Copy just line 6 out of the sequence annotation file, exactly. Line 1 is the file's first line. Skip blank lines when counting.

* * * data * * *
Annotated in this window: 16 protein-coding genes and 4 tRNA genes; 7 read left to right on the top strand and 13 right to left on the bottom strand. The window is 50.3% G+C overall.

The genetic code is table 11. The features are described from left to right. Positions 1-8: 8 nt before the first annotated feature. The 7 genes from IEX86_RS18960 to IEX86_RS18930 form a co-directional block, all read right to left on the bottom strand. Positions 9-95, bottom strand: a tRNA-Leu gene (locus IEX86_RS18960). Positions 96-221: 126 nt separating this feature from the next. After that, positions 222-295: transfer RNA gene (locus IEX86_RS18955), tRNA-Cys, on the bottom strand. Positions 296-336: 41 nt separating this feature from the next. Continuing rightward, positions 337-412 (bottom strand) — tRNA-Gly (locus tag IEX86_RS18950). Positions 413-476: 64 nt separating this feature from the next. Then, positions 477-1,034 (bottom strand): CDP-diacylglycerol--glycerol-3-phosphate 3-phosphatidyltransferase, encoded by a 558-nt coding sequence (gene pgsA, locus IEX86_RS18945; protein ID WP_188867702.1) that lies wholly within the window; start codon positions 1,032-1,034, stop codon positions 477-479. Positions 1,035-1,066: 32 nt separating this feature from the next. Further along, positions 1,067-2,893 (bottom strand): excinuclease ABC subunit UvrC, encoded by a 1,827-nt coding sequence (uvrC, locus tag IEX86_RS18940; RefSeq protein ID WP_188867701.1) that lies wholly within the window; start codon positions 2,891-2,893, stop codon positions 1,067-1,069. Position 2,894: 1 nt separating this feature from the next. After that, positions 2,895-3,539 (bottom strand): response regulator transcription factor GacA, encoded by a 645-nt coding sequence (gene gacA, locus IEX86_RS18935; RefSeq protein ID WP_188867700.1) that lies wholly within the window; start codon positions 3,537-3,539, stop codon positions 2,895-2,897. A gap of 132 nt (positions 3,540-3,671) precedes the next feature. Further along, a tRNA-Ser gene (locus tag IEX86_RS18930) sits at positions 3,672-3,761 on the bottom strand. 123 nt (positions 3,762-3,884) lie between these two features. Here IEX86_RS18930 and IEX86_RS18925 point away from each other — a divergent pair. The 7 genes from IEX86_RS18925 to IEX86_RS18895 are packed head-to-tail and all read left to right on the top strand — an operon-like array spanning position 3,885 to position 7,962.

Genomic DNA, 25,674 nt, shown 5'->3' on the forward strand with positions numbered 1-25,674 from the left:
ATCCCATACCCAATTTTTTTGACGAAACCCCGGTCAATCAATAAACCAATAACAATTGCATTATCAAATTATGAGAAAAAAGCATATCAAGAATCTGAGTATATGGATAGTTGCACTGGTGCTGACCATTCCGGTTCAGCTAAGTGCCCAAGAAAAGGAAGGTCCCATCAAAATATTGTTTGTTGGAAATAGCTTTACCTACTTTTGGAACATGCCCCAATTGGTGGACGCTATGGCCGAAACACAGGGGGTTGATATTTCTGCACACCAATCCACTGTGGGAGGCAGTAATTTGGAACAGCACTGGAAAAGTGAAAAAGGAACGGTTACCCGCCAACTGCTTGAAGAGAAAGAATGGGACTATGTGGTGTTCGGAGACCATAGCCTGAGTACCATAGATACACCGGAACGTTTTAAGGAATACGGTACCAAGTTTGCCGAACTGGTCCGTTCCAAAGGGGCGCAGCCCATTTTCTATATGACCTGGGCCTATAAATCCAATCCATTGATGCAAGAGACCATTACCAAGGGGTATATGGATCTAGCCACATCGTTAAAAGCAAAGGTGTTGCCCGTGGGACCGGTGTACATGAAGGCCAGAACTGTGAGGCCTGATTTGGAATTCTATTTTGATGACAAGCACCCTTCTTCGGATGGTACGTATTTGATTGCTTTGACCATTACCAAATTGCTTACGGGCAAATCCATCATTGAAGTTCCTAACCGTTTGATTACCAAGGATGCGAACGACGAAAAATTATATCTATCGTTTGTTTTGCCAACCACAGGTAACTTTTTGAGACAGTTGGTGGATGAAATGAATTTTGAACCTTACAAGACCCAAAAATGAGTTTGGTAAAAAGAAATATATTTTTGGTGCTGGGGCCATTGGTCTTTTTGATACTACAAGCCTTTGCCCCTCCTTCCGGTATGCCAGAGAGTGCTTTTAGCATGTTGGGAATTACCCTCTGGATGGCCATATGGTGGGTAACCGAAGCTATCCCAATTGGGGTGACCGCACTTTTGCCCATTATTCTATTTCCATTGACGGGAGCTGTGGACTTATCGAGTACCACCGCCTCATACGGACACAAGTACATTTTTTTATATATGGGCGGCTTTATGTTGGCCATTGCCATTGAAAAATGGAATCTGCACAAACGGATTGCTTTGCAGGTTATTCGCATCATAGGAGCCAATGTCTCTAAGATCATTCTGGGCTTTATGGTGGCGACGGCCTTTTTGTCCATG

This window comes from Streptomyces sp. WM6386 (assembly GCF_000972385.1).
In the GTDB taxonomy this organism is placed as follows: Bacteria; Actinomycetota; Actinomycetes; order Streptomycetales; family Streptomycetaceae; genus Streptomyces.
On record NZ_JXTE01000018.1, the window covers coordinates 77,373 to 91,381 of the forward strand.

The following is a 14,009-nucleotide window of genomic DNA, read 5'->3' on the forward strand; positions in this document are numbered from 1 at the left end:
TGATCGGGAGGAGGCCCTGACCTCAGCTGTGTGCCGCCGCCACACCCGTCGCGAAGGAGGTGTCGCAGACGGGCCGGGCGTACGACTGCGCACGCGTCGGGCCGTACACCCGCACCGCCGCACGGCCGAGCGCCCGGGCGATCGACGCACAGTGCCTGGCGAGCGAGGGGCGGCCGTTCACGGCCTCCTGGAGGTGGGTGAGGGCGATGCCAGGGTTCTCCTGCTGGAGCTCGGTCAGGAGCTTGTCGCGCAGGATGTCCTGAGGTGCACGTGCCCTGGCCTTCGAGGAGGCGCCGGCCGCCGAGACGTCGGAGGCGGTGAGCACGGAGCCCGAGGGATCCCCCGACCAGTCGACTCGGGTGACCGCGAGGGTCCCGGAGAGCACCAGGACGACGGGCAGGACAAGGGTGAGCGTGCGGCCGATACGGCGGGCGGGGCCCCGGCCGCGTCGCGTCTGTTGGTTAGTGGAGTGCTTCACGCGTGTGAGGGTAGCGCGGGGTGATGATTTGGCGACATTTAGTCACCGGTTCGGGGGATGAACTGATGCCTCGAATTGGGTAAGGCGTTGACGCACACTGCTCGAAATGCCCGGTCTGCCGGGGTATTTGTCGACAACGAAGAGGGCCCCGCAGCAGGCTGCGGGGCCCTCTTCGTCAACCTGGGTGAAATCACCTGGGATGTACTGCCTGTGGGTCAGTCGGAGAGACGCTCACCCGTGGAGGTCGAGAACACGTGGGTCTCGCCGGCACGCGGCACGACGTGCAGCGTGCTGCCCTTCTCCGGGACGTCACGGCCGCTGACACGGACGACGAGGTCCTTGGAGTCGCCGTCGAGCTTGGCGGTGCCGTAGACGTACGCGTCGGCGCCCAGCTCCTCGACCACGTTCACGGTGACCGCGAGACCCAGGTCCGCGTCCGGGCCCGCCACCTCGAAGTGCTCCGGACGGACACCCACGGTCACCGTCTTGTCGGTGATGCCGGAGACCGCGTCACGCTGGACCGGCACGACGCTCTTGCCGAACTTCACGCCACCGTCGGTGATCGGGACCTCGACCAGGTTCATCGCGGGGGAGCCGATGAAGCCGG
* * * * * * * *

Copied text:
In the GTDB taxonomy this organism is placed as follows: Bacteria; Actinomycetota; Actinomycetes; order Streptomycetales; family Streptomycetaceae; genus Streptomyces.